By Andrew Meuleners
Enterprise Dispatch Editor
It’s only been a few short weeks since former State Senator Dr. Scott Jensen left office, and still the rumors persist about him and his future in politics.
In a recent interview, our conversation first went to what he has been up to since leaving office.
“Well, I have six grandchildren, all three and under. They all live fairly close. So I think that’s been a real pleasure for me. My wife is a far better grandparent than I am. But it’s been fun for me to have a little bit more opportunity to learn from her. I don’t want to be anything other than candid so I’m not gonna say that one of my joys has been digging in and changing more diapers, but it’s certainly been fun to put the kids to bed and read stories to them,” Jensen said. Jensen is the founder of the Catalyst Medical Clinic with locations in Watertown and Chaska, and he is a former Clinical Associate Professor at the University of Minnesota Medical School.
“Our medical practice is going full tilt,” he said. “It has been very busy and I was a little taken aback by that. Through the last year of COVID-19 discussions, and I certainly have been a part of a lot of discussions, I think that caused our clinic to experience a significant uptick in new patients.
“I’ve been a little surprised, but also it’s caused me to reflect on what’s happening in the world of medicine. I think patients are really hungry for a relationship with a primary care physician, which allows them to ask whatever questions they have, and not feel bullied or put down if they bring up certain subjects. So, I guess, I hadn’t necessarily seen that coming,” Jensen said.
There was a little pause after that last sentence, and then Jensen moved into one of the reasons I most wanted to talk to him about – his future in politics.
“I imagine that you’re curious about what else is on my mind,” Jensen said. “Yeah, I’m not going to dodge that question. A year and a half ago, I thought I was done with politics. The last few years – they changed the course of my energy commitments.”
“So, my wife Mary and I have spent a lot of time talking about whether we should be reentering politics, and should we be thinking about running against Governor Walz?” he said.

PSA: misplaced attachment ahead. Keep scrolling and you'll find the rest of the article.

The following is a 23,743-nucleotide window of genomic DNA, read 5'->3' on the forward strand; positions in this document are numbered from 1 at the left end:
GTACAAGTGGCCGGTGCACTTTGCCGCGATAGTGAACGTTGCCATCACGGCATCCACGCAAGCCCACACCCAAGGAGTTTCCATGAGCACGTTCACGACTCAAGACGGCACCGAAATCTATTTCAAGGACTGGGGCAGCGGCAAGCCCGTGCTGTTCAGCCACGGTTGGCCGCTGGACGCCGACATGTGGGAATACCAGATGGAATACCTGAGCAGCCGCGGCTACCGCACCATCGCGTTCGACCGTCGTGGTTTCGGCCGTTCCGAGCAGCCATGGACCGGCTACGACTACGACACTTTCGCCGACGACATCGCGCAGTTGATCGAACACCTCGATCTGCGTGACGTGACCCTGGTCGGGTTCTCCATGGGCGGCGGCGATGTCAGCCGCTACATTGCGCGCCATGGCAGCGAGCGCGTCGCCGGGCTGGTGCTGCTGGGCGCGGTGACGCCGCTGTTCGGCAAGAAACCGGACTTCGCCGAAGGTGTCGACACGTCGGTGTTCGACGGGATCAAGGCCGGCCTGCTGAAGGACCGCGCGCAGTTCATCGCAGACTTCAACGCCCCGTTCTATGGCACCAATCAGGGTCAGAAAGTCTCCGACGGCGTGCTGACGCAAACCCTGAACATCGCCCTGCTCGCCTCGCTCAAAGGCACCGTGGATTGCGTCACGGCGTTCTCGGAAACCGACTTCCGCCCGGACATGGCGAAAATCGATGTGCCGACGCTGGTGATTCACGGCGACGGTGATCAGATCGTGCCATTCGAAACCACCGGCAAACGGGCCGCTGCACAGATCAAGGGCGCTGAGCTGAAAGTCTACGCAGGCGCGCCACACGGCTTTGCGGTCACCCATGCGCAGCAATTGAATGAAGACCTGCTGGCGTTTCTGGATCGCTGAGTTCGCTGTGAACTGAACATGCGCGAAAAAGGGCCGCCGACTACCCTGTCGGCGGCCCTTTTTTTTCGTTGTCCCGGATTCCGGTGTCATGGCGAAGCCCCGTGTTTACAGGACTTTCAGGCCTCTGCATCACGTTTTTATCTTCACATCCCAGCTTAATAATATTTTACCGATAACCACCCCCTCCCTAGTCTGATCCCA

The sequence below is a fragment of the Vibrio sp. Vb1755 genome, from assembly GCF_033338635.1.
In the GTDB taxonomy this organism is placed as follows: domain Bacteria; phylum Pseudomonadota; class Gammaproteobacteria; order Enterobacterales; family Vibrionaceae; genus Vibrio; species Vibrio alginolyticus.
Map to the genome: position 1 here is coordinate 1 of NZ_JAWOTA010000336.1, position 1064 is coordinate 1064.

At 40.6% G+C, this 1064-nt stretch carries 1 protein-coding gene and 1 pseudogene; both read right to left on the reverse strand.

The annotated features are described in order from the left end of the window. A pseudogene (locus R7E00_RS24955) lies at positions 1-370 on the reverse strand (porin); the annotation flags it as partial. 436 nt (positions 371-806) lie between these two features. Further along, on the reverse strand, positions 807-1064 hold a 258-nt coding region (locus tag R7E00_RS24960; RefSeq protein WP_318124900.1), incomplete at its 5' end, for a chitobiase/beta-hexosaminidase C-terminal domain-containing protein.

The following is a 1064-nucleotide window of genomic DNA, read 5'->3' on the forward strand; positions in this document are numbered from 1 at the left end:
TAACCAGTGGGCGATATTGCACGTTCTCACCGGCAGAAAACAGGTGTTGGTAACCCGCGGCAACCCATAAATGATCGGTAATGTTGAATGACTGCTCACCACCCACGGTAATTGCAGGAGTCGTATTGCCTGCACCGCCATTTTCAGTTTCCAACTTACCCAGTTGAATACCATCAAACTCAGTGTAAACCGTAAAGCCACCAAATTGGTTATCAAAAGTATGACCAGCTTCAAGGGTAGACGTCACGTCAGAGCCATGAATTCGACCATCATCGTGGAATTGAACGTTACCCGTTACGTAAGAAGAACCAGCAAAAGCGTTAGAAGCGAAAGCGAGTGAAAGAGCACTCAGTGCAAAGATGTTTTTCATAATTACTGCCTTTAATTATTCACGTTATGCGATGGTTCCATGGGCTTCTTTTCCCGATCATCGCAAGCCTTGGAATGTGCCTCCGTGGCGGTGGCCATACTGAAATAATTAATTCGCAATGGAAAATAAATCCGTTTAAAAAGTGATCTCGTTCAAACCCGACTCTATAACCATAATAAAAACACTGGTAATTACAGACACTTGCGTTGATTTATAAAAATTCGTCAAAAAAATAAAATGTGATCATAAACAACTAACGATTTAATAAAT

“I would say that we have definitely moved from an area of uninterestedness to a place where we are very interested in it, if that is what we are called to do.”
That is a huge change for someone who decided a little over a year ago that he would not seek re-election.
Jensen has had his ups and downs as a state senator.
He was the vice chair of the Health and Human Services Finance and Policy Committee, was instrumental in passing health care legislation, like the affordable insulin bill in 2020.
In 2017, Jensen was called upon to help revive Gov. Mark Dayton after he collapsed during his State of the State address.
It was in April 2020 when Jensen became known worldwide for his public comments about COVID-19. His appearances on Fox News created questions internationally on reported COVID-19 deaths and the severity of the virus.
Jensen went from an under-the-radar state senator to one with a major political profile almost overnight.
With that new more public profile came new recognition, thousands of social media followers, millions of viewers of his social media video posts – and controversy.
So much controversy that Jensen received a letter that he never expected.
“In late June, I received notice from the Minnesota Board of Medical Practice, a big red letter marked ‘confidential’ on it, that my license was under review after two allegations regarding public comments were filed against me,” Jensen said.
“The first allegation was that my willingness to compare COVID-19 to influenza outbreaks constituted reckless advice. The second was that I spread misinformation by sharing my concern over the Department of Health’s advice about the completion of death certificates during the COVID-19 pandemic.”
Jensen said that this is the only time in his 35 years of practicing medicine that he has had a review of his license.
He added that practicing medicine has brought him “great joy” over the years and that his “patients mean the world to me.” But the review “impacted him greatly” and “brought turmoil to his family.”
Eventually, the Minnesota Board of Medical Practice dismissed the allegations against him.
Jensen took to social media and announced the findings of the board’s decision.
“We are all entitled to our own reasoning. In a nation built on free speech, this right must be protected. But instead, today we are seeing an unprecedented intolerance for contrarian viewpoints,” Jensen said.